German far-right candidate wounded in stabbing amid series of political attacks

The incident, which reportedly began when the AfD member caught someone tearing down a campaign poster, comes amid a wave of attacks on both government and opposition politicians

An AfD election poster for the European elections reading "our country first" is fixed on a pole in Frankfurt, Germany, Monday, May 13, 2024. (AP Photo/Michael Probst)
An AfD election poster for the European elections reading "our country first" is fixed on a pole in Frankfurt, Germany, Monday, May 13, 2024. (AP Photo/Michael Probst)

BERLIN (AP) — A member of a German far-right party was stabbed and wounded in the southwestern city of Mannheim, German news agency dpa reported Wednesday, only days after a knife attack killed one police officer and left five other people injured in the same city.

Dpa reported that a candidate with the far-right Alternative for Germany, or AfD, reportedly caught somebody trying to tear down an election poster on Tuesday evening.

When he confronted that person, he was attacked with a knife. Dpa reported that the candidate was still in a hospital with non-life-threatening cuts.

The candidate, who was campaigning for Sunday’s local elections in the state of Baden-Wuerttemberg, where Mannheim is located, was not identified. The attacker was detained, dpa reported.

“We are shocked and dismayed,” local AfD leader Markus Frohnmaier told dpa.

Mannheim police confirmed that an incident took place Tuesday night and said they would release more details later, dpa reported.

A forensic police officers walks past a smashed stall which had a banner with writing reading ‘Stop political Islam’ on the market square in Mannheim, Germany, May 31, 2024 (Uwe Anspach/dpa via AP)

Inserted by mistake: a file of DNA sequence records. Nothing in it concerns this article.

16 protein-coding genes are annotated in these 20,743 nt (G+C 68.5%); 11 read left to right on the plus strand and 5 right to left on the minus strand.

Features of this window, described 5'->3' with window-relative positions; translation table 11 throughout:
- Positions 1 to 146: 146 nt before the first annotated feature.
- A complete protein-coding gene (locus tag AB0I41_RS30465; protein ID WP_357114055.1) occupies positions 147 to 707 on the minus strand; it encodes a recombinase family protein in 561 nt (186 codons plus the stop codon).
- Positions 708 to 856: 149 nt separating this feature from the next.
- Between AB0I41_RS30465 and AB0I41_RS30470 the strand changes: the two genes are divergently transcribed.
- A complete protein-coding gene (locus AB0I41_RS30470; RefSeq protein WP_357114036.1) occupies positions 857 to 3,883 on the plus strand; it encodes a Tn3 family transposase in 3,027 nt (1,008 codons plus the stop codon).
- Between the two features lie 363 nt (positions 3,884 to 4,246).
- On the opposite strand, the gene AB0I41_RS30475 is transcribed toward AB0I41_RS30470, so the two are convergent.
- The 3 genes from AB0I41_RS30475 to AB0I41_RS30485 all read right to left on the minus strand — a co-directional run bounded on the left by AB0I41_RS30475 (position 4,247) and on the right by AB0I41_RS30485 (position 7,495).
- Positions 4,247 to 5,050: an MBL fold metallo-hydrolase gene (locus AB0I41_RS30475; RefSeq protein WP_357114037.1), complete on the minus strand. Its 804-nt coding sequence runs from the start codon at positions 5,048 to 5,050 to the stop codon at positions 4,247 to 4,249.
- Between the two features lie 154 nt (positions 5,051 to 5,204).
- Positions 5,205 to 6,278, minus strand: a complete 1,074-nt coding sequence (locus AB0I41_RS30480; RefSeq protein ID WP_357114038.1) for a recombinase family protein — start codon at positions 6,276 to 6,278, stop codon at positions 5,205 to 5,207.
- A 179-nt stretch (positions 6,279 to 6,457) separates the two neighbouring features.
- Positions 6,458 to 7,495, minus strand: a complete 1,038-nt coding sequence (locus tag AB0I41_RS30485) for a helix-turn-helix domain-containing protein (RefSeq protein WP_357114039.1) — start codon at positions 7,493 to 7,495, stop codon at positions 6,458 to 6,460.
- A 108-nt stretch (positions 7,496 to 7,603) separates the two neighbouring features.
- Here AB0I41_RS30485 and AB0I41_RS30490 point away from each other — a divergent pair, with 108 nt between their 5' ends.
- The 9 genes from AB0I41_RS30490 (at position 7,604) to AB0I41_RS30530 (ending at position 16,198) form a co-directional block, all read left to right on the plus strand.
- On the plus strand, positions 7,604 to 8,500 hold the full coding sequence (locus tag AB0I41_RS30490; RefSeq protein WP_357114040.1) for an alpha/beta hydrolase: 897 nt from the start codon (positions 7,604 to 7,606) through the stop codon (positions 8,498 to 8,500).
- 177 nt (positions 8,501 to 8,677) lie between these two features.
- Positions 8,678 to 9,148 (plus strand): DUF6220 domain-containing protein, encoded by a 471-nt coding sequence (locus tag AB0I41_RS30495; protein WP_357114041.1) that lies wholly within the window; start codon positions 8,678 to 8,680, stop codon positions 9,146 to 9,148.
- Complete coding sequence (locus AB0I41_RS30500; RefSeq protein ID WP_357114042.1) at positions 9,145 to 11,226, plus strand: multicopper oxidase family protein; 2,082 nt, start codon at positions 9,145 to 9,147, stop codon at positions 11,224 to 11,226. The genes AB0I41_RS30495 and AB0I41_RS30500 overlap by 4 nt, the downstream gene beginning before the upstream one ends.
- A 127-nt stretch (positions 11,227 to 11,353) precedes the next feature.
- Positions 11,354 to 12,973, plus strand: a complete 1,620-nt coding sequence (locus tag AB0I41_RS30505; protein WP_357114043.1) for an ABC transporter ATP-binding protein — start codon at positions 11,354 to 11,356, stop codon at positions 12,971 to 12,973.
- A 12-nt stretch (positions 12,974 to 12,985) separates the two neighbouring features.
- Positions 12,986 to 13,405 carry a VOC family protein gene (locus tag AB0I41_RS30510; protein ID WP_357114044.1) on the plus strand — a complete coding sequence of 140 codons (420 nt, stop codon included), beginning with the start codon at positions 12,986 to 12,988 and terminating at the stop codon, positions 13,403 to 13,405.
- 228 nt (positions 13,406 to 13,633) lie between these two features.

On Friday, a 25-year-old Afghan man stabbed several members of a group that describes itself as opposing “political Islam.”

The group, Pax Europa, describes itself as an organization that informs the public about the dangers posed by the “increasing spread and influence of political Islam.”

Michael Stuerzenberger, an activist who is one of the group’s leading figures and has spoken at its events, was among those wounded.

The attacker was still in the hospital.

Tuesday’s attack is the latest in a series on politicians in the country that has raised concern over rising political violence in Germany.

Last month, Franziska Giffey, Berlin’s top economic official, a former mayor and an ex-federal minister, was attacked at an event in a local library by a man who approached her from behind and hit her with a bag containing a hard device, police said.

A week before that, a candidate from the party of Chancellor Olaf Scholz was beaten up in the eastern city of Dresden while campaigning for this week’s election for the European Parliament and had to undergo surgery.

Both government and opposition parties say their members and supporters have faced a wave of physical and verbal attacks in recent months, and have called on police to step up protection for politicians and election rallies.

In February, the German Parliament said in a report there were a total of 2,790 attacks on elected representatives in 2023. Representatives of The Greens were affected in 1,219 cases, those from AfD in 478 cases and representatives of the center-left Social Democratic Party in 420 cases.

The country’s vice chancellor, Robert Habeck, who is a member of The Greens, was prevented from disembarking a ferry for hours by a group of angry farmers in January.

The vice president of the German Parliament, Katrin Goering-Eckardt, also from The Greens, was prevented from leaving an event in the state of Brandenburg last week when an angry crowd blocked her car.

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